The reason why it dropped to less than half in January of 2018, in my opinion, is because it was not considered to be a dependable currency for commerce. The verification of transactions by miners is too slow. Therefore, demand has leveled off, causing the drop in value. That’s why Bitcoin Cash was developed, which I'll describe in a moment.
You might be wondering what made Bitcoin gain value again by the end of 2021. It could have something to do with the way the Fed is creating more fiat currency. First, to pay everyone in the United States $1,200 for the Coronavirus Tax Relief. And then in 2021 to continue spending.
In my opinion, people began to realize how the U.S. dollar shrinks in value as more is created. There is a fixed amount of Bitcoin in existence. That will never increase, so as more people purchase it, the price increases. That's how supply-and-demand works.
"Bitcoin Core" Vs. "Bitcoin Cash"
Due to its slow transaction process, Bitcoin has become an instrument to hold wealth, while Bitcoin Cash was designed to exchange value. It also provides a safe online payment system for commerce that does not require a middleman to execute the transactions, and its blockchain is designed for faster transactions.
The original Bitcoin is called Bitcoin Core for the sake of clarity. Its symbol is BTC. The symbol for the newer Bitcoin Cash is BCH. Notice the different letters in the symbol (BTC vs. BCH).
The problem with the original Bitcoin (BTC) is that its blockchain size is only 1 MB. That no longer is large enough to handle the volume. Therefore Bitcoin transactions take minutes, and even hours, to verify. As volume increased, that small size couldn’t handle the transactions in a timely manner.
The algorithms that the miners run to verify slowed down the process with a 1MB size limit. That caused transaction fees to increase, making the use of Bitcoin unsuitable for everyday commerce.
Bitcoin Cash (BCH), on the other hand, was created with a dynamic blockchain. It starts with 4MB but can increase in size as needed. That allows for faster confirmations and lower fees.
The Turbulent Hard Forks of Bitcoin Cash
Bitcoin Cash has had its heartaches. In November 2018, it was split with hard forks creating two individual blockchains. Anyone who had Bitcoin Cash had the same number of Bitcoin Cash and Bitcoin SV, where the total value was equal to what the Bitcoin Cash was worth before the fork.
Then on November 15th, 2020, another fork created individual chains for what is now called Bitcoin ABC (BCHA) and Bitcoin Cash Node (BCHN).
Not all platforms are supporting the forks. Coinbase, for example, only allows sending existing Bitcoin SV one might have to another wallet or platform. They don't support buying or selling it. The same might be true with Bitcoin Node, although at the time of my writing this addition (update), the forks do not show up in accounts.
Only the original Bitcoin SV is present. But the only way to sell it is to send it to another platform that supports it.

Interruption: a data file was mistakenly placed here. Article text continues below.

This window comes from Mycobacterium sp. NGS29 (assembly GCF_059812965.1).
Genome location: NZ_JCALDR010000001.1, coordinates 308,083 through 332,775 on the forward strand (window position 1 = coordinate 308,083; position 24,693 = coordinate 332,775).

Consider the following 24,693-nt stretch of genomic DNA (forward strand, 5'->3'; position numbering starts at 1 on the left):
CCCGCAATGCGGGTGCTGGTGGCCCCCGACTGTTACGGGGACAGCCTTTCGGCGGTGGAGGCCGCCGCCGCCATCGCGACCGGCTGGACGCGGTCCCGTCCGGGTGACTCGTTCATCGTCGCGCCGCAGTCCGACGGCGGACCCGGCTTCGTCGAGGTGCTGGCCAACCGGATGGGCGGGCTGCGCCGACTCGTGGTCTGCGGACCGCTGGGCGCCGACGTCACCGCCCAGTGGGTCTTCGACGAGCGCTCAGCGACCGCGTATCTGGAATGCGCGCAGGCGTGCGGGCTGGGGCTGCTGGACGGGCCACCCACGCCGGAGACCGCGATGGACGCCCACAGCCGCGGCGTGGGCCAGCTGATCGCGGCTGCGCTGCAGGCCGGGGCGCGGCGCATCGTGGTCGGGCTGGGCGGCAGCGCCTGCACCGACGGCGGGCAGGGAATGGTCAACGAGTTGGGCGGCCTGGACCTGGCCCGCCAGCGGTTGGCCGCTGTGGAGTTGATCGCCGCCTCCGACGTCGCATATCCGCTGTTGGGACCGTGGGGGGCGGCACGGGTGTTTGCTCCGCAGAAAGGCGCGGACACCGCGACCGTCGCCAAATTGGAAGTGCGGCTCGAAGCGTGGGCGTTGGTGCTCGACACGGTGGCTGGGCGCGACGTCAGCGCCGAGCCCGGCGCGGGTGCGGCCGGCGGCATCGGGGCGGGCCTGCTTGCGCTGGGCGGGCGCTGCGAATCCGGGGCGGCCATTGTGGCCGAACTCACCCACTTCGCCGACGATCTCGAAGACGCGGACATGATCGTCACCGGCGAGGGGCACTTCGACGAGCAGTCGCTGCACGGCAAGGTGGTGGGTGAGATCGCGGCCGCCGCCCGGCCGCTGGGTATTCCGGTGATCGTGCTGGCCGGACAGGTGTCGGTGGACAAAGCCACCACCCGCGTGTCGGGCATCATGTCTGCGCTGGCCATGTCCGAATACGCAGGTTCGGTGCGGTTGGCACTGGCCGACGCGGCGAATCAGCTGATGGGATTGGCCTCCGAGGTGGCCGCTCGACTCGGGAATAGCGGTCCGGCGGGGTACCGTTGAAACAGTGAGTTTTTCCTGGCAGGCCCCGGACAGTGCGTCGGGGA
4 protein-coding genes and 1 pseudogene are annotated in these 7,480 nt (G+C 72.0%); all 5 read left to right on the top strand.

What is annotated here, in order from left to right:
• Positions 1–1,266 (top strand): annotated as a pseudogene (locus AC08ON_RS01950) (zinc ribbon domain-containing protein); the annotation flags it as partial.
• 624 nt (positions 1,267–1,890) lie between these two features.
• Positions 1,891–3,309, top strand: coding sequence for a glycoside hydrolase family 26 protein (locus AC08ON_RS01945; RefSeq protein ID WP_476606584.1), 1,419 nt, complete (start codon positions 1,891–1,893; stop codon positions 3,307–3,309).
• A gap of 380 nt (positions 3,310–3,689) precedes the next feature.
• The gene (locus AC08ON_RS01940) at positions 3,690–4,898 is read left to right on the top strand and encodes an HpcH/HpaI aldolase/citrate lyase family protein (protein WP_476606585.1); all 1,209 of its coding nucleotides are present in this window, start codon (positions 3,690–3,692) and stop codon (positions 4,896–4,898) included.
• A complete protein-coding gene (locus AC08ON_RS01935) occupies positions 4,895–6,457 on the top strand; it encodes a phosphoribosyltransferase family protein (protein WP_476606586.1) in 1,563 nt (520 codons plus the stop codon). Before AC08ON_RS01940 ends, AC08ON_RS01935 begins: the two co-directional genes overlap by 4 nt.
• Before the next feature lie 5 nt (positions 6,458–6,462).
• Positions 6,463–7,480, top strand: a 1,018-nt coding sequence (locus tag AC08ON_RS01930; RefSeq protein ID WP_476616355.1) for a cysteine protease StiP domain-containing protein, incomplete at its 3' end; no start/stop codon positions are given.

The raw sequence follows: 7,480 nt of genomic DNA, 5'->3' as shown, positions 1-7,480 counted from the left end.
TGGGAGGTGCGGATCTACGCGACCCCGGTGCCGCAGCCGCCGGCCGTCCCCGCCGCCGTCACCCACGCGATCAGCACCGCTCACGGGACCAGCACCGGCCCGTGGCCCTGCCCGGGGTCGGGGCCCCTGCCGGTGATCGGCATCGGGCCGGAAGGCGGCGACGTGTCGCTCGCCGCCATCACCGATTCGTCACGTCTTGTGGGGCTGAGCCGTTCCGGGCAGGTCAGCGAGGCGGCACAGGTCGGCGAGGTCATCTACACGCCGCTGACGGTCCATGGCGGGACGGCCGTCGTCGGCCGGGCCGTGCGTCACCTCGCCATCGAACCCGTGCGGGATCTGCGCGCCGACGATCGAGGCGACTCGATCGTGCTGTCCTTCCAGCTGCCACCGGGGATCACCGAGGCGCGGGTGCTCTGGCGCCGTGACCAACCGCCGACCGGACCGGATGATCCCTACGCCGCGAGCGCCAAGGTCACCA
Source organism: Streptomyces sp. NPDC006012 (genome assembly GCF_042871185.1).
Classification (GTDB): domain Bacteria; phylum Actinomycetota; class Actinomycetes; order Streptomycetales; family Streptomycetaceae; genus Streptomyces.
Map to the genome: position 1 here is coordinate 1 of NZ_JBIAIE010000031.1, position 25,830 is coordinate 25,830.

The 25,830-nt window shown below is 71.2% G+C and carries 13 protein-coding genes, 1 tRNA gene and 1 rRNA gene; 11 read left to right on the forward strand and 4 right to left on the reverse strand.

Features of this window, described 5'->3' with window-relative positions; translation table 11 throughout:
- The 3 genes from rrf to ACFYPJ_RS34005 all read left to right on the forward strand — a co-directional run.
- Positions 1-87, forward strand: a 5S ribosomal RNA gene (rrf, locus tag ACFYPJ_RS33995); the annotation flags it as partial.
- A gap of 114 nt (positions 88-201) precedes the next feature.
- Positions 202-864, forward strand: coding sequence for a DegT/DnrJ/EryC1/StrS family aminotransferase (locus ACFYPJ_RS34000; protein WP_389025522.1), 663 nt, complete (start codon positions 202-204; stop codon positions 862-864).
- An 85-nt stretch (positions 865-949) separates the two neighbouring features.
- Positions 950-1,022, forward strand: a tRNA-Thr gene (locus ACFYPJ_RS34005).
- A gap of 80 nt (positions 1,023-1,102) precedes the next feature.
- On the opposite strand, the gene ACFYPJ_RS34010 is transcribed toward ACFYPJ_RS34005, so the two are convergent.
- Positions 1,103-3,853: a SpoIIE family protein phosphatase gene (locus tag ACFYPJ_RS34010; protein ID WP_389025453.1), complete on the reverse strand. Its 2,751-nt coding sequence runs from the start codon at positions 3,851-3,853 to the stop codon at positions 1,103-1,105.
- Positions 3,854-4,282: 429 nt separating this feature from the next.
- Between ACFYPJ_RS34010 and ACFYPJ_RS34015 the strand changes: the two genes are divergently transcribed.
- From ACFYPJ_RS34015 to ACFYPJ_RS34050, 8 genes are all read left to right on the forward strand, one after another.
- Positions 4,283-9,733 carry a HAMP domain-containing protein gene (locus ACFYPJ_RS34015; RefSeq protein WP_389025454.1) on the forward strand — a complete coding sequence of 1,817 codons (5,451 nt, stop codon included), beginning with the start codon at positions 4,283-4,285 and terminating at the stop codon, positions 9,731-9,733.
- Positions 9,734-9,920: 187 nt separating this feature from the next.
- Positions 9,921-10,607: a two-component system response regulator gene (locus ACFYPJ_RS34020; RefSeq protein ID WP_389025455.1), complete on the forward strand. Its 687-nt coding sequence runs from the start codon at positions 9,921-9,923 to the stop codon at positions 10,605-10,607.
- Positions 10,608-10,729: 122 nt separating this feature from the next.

This latest hard fork has been the result of disagreements over the tax that miners need to pay.
An Analysis of the 2018 Crash of Bitcoin
I remember seeing Bitcoin with a value of $100 back in 2012. I wish I had bought it at that time, but I considered it too speculative.
Since then, it gained steam, and then in late 2018, Bitcoin and other cryptocurrencies crashed. There is a perfectly logical reason for this. The price had run up prematurely.
The value grew because of all the speculation. Investors saw the rapid growth, and they wanted to be on the bandwagon without understanding the underlying technology of the blockchain.
The design of the Bitcoin blockchain was too limited, as I discussed earlier. It couldn’t handle the high volume, which slowed down the transactions. Buying and selling Bitcoin took way too long to complete.
Using it to make commerce purchases was useless. When you buy coffee at Starbucks, you expect the transaction to be completed in seconds, not hours.
The technology needed improvement, no doubt, and the algorithm for blockchain had been redesigned to allow for future growth with other cryptocurrencies such as Bitcoin Cash and Ethereum.
Bitcoin Cash, for example, had a redesigned dynamic blockchain that can increase in size to allow for growth, as I discussed above.
As of 2018, there were only a handful of merchants accepting Bitcoin for payment. That needed to be widespread before people feel inclined to use it. The market for using Bitcoin in commerce didn’t grow as fast as it’s increasing value in 2018. That may have caused speculators to become worried, leading to a quick selloff.
By 2021, it looks like that's changing. More acceptance and more interest have caused the recent runup in value.
However, another problem may still exist for which I don’t see a solution. The Bitcoin blockchain has proven to be more energy-intensive than traditional payment systems. The process of mining to verify transactions takes enormous computing power. For this reason, miners have to rent office space in towns where the cost of electricity is very low.4